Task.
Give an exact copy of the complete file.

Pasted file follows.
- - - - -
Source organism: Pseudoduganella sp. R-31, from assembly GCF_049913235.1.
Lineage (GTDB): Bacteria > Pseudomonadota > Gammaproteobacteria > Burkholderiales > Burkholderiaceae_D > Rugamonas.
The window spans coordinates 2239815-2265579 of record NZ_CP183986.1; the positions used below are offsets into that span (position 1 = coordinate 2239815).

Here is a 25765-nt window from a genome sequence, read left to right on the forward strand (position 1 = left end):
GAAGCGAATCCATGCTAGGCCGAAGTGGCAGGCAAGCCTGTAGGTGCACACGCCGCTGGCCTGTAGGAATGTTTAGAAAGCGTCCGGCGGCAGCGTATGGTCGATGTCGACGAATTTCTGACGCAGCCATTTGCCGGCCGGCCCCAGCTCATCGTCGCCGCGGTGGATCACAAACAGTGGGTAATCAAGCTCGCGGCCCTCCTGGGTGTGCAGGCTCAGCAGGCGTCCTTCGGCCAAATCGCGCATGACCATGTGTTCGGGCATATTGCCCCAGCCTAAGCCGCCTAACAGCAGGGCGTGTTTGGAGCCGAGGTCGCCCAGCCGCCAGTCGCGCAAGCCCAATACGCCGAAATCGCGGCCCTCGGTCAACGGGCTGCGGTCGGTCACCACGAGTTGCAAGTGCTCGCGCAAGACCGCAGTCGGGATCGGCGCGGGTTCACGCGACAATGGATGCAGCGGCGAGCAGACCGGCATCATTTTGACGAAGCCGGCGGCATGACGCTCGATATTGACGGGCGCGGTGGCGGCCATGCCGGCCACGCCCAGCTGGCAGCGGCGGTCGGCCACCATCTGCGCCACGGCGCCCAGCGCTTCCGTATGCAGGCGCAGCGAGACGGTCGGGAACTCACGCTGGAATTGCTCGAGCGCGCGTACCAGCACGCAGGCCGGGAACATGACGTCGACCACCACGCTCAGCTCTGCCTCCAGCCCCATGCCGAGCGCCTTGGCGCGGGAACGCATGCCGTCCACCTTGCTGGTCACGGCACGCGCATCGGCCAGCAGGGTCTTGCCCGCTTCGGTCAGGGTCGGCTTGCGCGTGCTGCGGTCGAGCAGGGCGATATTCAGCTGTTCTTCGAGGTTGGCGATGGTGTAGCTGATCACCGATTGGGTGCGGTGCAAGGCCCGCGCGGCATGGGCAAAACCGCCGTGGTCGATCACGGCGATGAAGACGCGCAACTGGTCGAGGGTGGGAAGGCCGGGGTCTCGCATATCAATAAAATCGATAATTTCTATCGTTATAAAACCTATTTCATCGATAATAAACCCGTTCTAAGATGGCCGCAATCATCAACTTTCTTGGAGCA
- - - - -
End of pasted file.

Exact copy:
Source organism: Pseudoduganella sp. R-31, from assembly GCF_049913235.1.
Lineage (GTDB): Bacteria > Pseudomonadota > Gammaproteobacteria > Burkholderiales > Burkholderiaceae_D > Rugamonas.
The window spans coordinates 2239815-2265579 of record NZ_CP183986.1; the positions used below are offsets into that span (position 1 = coordinate 2239815).

Here is a 25765-nt window from a genome sequence, read left to right on the forward strand (position 1 = left end):
GAAGCGAATCCATGCTAGGCCGAAGTGGCAGGCAAGCCTGTAGGTGCACACGCCGCTGGCCTGTAGGAATGTTTAGAAAGCGTCCGGCGGCAGCGTATGGTCGATGTCGACGAATTTCTGACGCAGCCATTTGCCGGCCGGCCCCAGCTCATCGTCGCCGCGGTGGATCACAAACAGTGGGTAATCAAGCTCGCGGCCCTCCTGGGTGTGCAGGCTCAGCAGGCGTCCTTCGGCCAAATCGCGCATGACCATGTGTTCGGGCATATTGCCCCAGCCTAAGCCGCCTAACAGCAGGGCGTGTTTGGAGCCGAGGTCGCCCAGCCGCCAGTCGCGCAAGCCCAATACGCCGAAATCGCGGCCCTCGGTCAACGGGCTGCGGTCGGTCACCACGAGTTGCAAGTGCTCGCGCAAGACCGCAGTCGGGATCGGCGCGGGTTCACGCGACAATGGATGCAGCGGCGAGCAGACCGGCATCATTTTGACGAAGCCGGCGGCATGACGCTCGATATTGACGGGCGCGGTGGCGGCCATGCCGGCCACGCCCAGCTGGCAGCGGCGGTCGGCCACCATCTGCGCCACGGCGCCCAGCGCTTCCGTATGCAGGCGCAGCGAGACGGTCGGGAACTCACGCTGGAATTGCTCGAGCGCGCGTACCAGCACGCAGGCCGGGAACATGACGTCGACCACCACGCTCAGCTCTGCCTCCAGCCCCATGCCGAGCGCCTTGGCGCGGGAACGCATGCCGTCCACCTTGCTGGTCACGGCACGCGCATCGGCCAGCAGGGTCTTGCCCGCTTCGGTCAGGGTCGGCTTGCGCGTGCTGCGGTCGAGCAGGGCGATATTCAGCTGTTCTTCGAGGTTGGCGATGGTGTAGCTGATCACCGATTGGGTGCGGTGCAAGGCCCGCGCGGCATGGGCAAAACCGCCGTGGTCGATCACGGCGATGAAGACGCGCAACTGGTCGAGGGTGGGAAGGCCGGGGTCTCGCATATCAATAAAATCGATAATTTCTATCGTTATAAAACCTATTTCATCGATAATAAACCCGTTCTAAGATGGCCGCAATCATCAACTTTCTTGGAGCA